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Imagine this – you come home from a busy day at work. You are finally away from the traffic, the smoke, and the pollution. Relaxing in your home takes you away from the polluted environment outside. What if we told you that the real culprit is inside your home! Surprisingly, pollutants inside your home are just as harmful to you as the polluted air outside.
What is Indoor Air Pollution?
The air you breathe inside your home is a dangerous cocktail of irritants, carcinogens, harmful chemicals, neurotoxins, dust mites, allergens and bacteria. All this comes from your day-to-day use products at home. When the air inside your home is contaminated with such particles, it is called indoor air pollution.
Here are some of the most common types of indoor air pollution:
1. Mould Growth
Mould and Fungal spores are a significant contributor to indoor air pollution.
2. Increase in Carbon Monoxide
The use of charcoal as fuel or in heaters and furnaces can result in the formation of carbon monoxide, a gas that is toxic to humans.
3. Suspended Particulate Matter
Use of woodstoves, excessive incense, and heating sources like coal can cause smoke to accumulate in the air. The particulate matter in the smoke can get into your lungs when you breathe.
4. Volatile Organic Compounds(VOCs)
Hair spray, paint, glue, cleaning products, permanent markers, and upholstery can cause volatile organic compounds to be released into the air inside your home.
Let us study the sources that result in this form of pollution and also the grave dangers that indoor air pollution causes in more extensive detail.
What are Its Sources?
Here we have listed down 8 most significant sources of pollutants used by every household in daily lives:
- Carpets are a common household commodity that has a variety of harmful pollutants in it.
- They have a variety of Volatile Organic Compounds or VOC’s like Toluene, Formaldehyde and Benzene, which are certified carcinogens.
- Carpets also attract dust mites which have been correlated in some studies to be a cause for causing asthma in certain degrees.
- Candles are predominantly made out of paraffin wax, which is then treated with bleach for making it white.
- Paraffin is a by-product of petroleum extraction, making it release benzene and toluene on lighting.
These are classified as dangerous carcinogens.
- Add to this dioxins, lung-cancer causing acrolein, artificial dyes and synthetic fragrances, you get a ticking time bomb of respiratory diseases!
3. House Paint
- Most of the regular house paints that are found in the market have lead in it.
- Lead is a poison, which causes irreversible damage when exposed to on a long-term day to day basis.
- Moreover, the paints may contain VOC’s, releasing fumes that can aggravate the situation.
- This is a no-brainer.
- The smoke exhaled by smokers outside can pollute the interior of a house in the vicinity as well.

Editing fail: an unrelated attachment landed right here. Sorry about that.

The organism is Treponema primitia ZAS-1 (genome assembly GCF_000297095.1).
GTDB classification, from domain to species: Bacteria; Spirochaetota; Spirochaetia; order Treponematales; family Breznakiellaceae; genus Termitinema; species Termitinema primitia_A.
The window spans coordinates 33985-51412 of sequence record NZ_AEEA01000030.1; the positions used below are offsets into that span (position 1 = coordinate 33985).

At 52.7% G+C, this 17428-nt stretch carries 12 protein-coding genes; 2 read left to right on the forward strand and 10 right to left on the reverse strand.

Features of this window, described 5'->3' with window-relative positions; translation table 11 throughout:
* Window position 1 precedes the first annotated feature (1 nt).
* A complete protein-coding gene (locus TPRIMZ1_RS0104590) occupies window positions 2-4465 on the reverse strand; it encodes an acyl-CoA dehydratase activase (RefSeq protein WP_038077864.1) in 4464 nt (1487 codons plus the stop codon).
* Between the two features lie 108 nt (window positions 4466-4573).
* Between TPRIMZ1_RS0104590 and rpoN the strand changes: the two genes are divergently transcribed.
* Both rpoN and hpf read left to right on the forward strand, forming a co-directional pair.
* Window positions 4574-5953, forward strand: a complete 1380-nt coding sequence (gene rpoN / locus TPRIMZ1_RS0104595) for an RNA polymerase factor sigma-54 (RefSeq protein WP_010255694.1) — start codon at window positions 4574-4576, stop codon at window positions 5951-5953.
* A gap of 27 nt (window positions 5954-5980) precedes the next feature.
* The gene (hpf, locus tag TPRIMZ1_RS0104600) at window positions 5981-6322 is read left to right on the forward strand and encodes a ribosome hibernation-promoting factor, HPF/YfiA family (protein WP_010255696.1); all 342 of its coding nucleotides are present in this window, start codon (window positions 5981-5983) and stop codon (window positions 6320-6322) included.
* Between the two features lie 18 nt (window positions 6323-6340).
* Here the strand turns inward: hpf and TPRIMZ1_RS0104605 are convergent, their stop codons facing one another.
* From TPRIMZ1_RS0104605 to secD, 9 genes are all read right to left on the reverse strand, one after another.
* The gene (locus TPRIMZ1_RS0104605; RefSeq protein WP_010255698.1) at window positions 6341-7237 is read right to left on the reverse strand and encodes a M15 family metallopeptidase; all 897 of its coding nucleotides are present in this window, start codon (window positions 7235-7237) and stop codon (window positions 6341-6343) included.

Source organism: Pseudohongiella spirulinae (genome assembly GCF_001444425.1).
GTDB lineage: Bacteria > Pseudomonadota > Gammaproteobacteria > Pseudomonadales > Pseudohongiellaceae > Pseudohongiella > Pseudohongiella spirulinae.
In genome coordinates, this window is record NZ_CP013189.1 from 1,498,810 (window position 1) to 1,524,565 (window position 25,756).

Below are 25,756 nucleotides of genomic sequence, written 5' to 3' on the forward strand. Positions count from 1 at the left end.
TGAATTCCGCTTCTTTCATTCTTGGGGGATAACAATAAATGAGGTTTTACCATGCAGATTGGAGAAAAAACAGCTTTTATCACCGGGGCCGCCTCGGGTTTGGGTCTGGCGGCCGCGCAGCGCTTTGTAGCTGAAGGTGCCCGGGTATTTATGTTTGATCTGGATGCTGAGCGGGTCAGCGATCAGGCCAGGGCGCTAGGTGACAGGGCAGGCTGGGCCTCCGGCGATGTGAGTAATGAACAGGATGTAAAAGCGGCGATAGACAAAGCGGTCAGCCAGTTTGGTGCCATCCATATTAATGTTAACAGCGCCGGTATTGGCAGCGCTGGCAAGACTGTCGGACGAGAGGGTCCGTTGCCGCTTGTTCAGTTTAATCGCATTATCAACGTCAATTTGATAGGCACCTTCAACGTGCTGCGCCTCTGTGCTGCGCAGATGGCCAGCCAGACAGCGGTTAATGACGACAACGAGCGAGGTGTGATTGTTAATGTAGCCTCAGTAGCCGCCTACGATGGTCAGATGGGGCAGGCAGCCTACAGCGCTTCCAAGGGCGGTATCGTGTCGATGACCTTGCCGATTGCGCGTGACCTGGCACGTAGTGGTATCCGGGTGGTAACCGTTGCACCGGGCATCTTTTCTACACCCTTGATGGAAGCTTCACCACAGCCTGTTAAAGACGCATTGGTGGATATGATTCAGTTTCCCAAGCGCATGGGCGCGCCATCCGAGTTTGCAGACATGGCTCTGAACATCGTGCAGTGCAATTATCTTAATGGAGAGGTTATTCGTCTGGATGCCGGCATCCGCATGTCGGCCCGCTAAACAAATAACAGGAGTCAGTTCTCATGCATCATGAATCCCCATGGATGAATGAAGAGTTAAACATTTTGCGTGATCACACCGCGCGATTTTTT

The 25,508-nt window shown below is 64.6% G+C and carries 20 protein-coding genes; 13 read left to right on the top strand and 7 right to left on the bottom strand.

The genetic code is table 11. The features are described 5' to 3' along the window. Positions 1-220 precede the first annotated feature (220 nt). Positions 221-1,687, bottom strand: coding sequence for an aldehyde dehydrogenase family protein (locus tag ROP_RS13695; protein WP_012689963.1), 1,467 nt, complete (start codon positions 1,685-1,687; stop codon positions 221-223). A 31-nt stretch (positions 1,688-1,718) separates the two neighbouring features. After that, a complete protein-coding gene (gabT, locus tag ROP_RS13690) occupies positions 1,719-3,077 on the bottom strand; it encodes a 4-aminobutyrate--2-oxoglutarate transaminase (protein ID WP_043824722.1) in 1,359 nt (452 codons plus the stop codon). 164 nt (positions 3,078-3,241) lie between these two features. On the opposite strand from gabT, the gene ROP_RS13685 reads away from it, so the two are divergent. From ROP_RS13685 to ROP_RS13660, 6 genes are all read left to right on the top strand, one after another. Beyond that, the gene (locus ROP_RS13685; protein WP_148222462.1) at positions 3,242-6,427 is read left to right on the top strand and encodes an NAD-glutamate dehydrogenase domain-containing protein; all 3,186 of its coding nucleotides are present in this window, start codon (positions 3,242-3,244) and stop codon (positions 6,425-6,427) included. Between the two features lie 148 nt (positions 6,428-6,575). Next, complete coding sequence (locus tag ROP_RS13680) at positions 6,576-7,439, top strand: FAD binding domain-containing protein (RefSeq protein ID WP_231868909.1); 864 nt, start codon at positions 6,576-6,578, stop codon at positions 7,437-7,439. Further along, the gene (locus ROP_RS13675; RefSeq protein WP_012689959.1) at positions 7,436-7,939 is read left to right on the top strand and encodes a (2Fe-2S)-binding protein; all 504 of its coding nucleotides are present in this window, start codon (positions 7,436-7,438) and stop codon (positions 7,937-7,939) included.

- The nicotine in the smoke is a well-known carcinogen.
5. Air Fresheners
- Most of the air fresheners that are available in the market today have a variety of ethylene-based glycol ethers.
- These components cause neurological as well as blood-related problems.
- They also contain phthalates, which are known to be an endocrine disruptor in babies.
6. Detergents and Cleaning Products
- Detergents and cleaning products contain a variety of chemicals that can potentially harm you on a long-term basis.
- For starters, most of the cleaning agents contain VOC’s such as aerosols, causing a variety of breathing problems.
- Many of the bleaches available in the market contain Chlorine-based compounds, which has the risk of creating Chlorine Gas.
Chlorine gas is extremely harmful to you, potentially fatal too.
- Most of the furniture that you buy today come with fire retardants coated on to it. Fire retardants, are chemicals that are extremely harmful to you and do not do a good job stopping at catching fire.
- They generally contain Pentabrominated diphenyl ether (PBDE) and chlorinated tris (TDCCP), both extremely toxic carcinogens. They create harmful gases and soot when burnt, which causes death in a fire!
Asbestos is a leading cause of indoor air pollution. It is found in a variety of building materials, including components for walls, ceilings, floor tiles and so on. Asbestos has been linked to a variety of respiratory diseases, even lung cancer.
What are the Effects of Indoor Air Pollution?
The kind of problems that develop as indoor air pollution symptoms are numerous, as you may have read in the previous section.
Its effects on human health are profound and may have grave implications if you do not act to fix it.
These are some of the significant effects that indoor air pollution can have on your health:
Being exposed to a variety of pollutants that are carcinogens, like benzene, toluene, formaldehyde, acrolein, and nicotine you are at risk of developing cancer.
2. Asthma and Other Respiratory Diseases
With regular exposure to allergens and pollutants that irritate breathing, indoor air pollution may subject you to a variety of respiratory diseases, most commonly asthma, bronchitis and sinusitis.